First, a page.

As you begin training, pay attention to what your trainees need in order to be successful. Are they audio, visual, or hands-on learners? Knowing this will help you and your lead train effectively. Look back at your list of resources; there is a lot of great information out there in a variety of formats. And as the year wraps up, even more resources will begin to surface.

5. Test, test, test, and test some more (next year)

  1. AdvancedMD succinctly summed up this stage in three sentences:
  2. “Test that your office staff can competently work with the redesigned workflow [and new codes].
  3. “Test each redesigned process.
  4. “Test integration with partners.”

Beginning on the first of the New Year, your clinic should be almost (you still have your patients after all) singularly focused on ensuring that come October 1, 2015, you’ve got ICD-10 on lock. That is, you and your staff know the ins and outs of the new codes and how to properly use them, as do your partners (billing, documentation, etc.). So start testing and keep testing until you are 150% confident.

Interested in seeing a few other suggested timelines? Here’s one from AdvancedMD and one for small- to medium-sized practices from CMS. Now, it’s important to note that both timelines suggest that ICD-10 preparation should have begun months ago, but not to fret. There’s still plenty you can accomplish in the time you have left. You’ll just have to step on the gas, pick up the pace, give it some gusto—you get the idea.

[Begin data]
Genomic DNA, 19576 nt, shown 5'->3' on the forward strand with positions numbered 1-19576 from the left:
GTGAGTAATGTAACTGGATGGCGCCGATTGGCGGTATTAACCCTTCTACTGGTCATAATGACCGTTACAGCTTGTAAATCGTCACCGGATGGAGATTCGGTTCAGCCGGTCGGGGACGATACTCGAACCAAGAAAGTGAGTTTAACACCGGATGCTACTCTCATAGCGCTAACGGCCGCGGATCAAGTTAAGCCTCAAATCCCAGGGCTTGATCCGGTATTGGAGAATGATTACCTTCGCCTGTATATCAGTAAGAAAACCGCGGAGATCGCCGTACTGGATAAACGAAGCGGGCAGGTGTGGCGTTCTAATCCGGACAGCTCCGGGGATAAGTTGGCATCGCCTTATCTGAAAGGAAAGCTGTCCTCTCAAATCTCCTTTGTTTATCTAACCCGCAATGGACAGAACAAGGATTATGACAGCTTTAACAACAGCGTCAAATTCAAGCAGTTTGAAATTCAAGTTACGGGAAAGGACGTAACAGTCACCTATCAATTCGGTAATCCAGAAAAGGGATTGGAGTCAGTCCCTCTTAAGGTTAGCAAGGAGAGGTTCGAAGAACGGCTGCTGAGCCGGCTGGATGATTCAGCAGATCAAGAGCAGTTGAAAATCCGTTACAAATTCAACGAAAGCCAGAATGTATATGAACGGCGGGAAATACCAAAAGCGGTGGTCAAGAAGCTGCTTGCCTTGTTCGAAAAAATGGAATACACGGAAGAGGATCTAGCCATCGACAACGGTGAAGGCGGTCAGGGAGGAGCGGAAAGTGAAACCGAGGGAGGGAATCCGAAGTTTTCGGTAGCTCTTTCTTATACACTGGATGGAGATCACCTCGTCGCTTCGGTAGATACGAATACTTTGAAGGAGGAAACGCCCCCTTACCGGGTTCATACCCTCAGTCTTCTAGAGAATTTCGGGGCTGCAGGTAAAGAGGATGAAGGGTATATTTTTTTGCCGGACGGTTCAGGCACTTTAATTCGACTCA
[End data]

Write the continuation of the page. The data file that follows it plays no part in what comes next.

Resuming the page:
Have you started preparing? If so, what steps have you found most useful? Tell us your thoughts in the comments below.


ICD-9 vs. ICD-10: An Example

January 17th, 2014
ICD-10, ICD-10 Example, ICD-9

We’ve talked plenty about ICD-9 and ICD-10, including the differences and improvements. The best way to truly see how much better and more precise ICD-10 diagnosis codes are than ICD-9 is through some examples.

ICD-9-CM ICD-10-CM
Description Mechanical complication of other vascular device, implant, and graft Mechanical complication of other vascular grafts
Number of codes 1 code (996.1) 49 codes, including: